The State Department is rolling out a new Commission on Unalienable Rights to focus on human rights worldwide from the perspective of the nation’s founding.
The commission’s focus on natural rights comes in response to what the State Department says are some of the world’s most repressive regimes hijacking the term “human rights” while infringing on individual freedom and discriminating against minority populations.
The commission is made up of rights experts, philosophers, and activists to provide advice on human rights, Secretary of State Mike Pompeo said at a press conference Monday.
Politically, the panel comprises Republicans, Democrats, and independents.
“An American commitment to uphold human rights played a major role in transforming the moral landscape of the international relations after World War II, something all Americans can rightly be proud of,” Pompeo said. “Under the leadership of Eleanor Roosevelt, the 1948 Universal Declaration on Human Rights ended forever the notion that nations could abuse their citizens without attracting notice or repercussions.”
However, he said, often oppressive regimes and special interests have used the term “human rights” to promote agendas that have little to do with the traditional understanding of the term.
“It’s a sad commentary on our times that more than 70 years after the Universal Declaration of Human Rights, gross violations continue throughout the world, sometimes even in the name of human rights,” Pompeo said, adding:
International institutions designed and built to protect human rights have drifted from their original mission.
As human rights claims have proliferated, some claims have come into tension with one another, provoking questions and clashes about which rights are entitled to gain respect.
Nation-states and international institutions remain confused about their respective responsibilities concerning human rights.
Pompeo named Harvard Law School professor Mary Ann Glendon as the chairwoman of the 15-member commission.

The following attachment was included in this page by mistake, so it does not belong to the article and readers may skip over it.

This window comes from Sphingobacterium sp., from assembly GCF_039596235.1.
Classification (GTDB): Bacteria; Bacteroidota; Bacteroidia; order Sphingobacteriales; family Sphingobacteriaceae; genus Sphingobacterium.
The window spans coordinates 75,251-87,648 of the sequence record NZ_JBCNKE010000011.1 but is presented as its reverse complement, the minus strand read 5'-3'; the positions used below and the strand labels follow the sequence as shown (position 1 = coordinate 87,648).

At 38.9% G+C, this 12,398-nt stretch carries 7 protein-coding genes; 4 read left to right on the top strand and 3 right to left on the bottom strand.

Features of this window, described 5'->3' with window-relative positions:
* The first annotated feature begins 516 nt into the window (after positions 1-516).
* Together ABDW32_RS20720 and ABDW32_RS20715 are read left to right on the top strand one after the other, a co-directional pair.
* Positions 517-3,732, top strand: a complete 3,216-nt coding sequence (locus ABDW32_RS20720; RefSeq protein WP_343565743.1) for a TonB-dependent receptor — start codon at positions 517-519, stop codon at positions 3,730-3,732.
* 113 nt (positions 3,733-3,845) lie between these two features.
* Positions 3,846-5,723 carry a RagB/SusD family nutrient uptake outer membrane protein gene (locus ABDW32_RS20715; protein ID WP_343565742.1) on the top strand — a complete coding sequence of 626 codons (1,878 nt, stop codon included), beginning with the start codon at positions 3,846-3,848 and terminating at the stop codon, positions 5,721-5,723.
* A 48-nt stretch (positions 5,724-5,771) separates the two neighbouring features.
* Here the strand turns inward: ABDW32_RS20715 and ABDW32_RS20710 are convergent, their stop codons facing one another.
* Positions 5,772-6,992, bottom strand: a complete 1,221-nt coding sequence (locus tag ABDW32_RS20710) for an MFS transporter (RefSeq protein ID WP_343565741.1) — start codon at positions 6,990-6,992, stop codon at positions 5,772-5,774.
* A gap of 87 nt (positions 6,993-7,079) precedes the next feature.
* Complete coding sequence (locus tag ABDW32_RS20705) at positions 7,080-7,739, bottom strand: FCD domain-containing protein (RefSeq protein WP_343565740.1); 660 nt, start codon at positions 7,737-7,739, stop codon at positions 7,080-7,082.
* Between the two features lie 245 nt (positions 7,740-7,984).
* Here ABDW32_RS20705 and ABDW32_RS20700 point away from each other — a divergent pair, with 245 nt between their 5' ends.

“I wanted to thank you especially for giving a priority to human rights at this moment when basic human rights are being misunderstood by many, manipulated by many, and ignored by the world’s worst human rights violators,” Glendon said at the press conference.
At the same time, I understand that the mission that you have set us is a challenging one.
You’ve asked us to work at the level of principle, not policy, and you’ve asked us to take our bearings from the distinctive rights tradition of the United States of America, a tradition that is grounded in the institutions without which rights would not be possible: constitutional government and the rule of law.
The commission should address confusion about human rights, said Emilie Kao, director of the DeVos Center for Religion and Civil Society at The Heritage Foundation.
“There is growing confusion about what constitutes an unalienable human right. Therefore, it is critical that U.S. human rights policy be based on the correct founding principles to provide leadership to the international community,” Kao told The Daily Signal, continuing:
There has been a proliferation and devaluation of human rights since the Universal Declaration of Human Rights was adopted in 1948. This has allowed the world’s worst human rights violators to deflect criticisms of their actions.
Restoring understanding of the founding principles is essential to protect the men, women, and children who suffer the worst violations of their unalienable human rights.
The commission’s goal is to ground human rights discussions relating to foreign policy in American founding principles, the State Department said. The panel is intent on steering away from discovering new principles.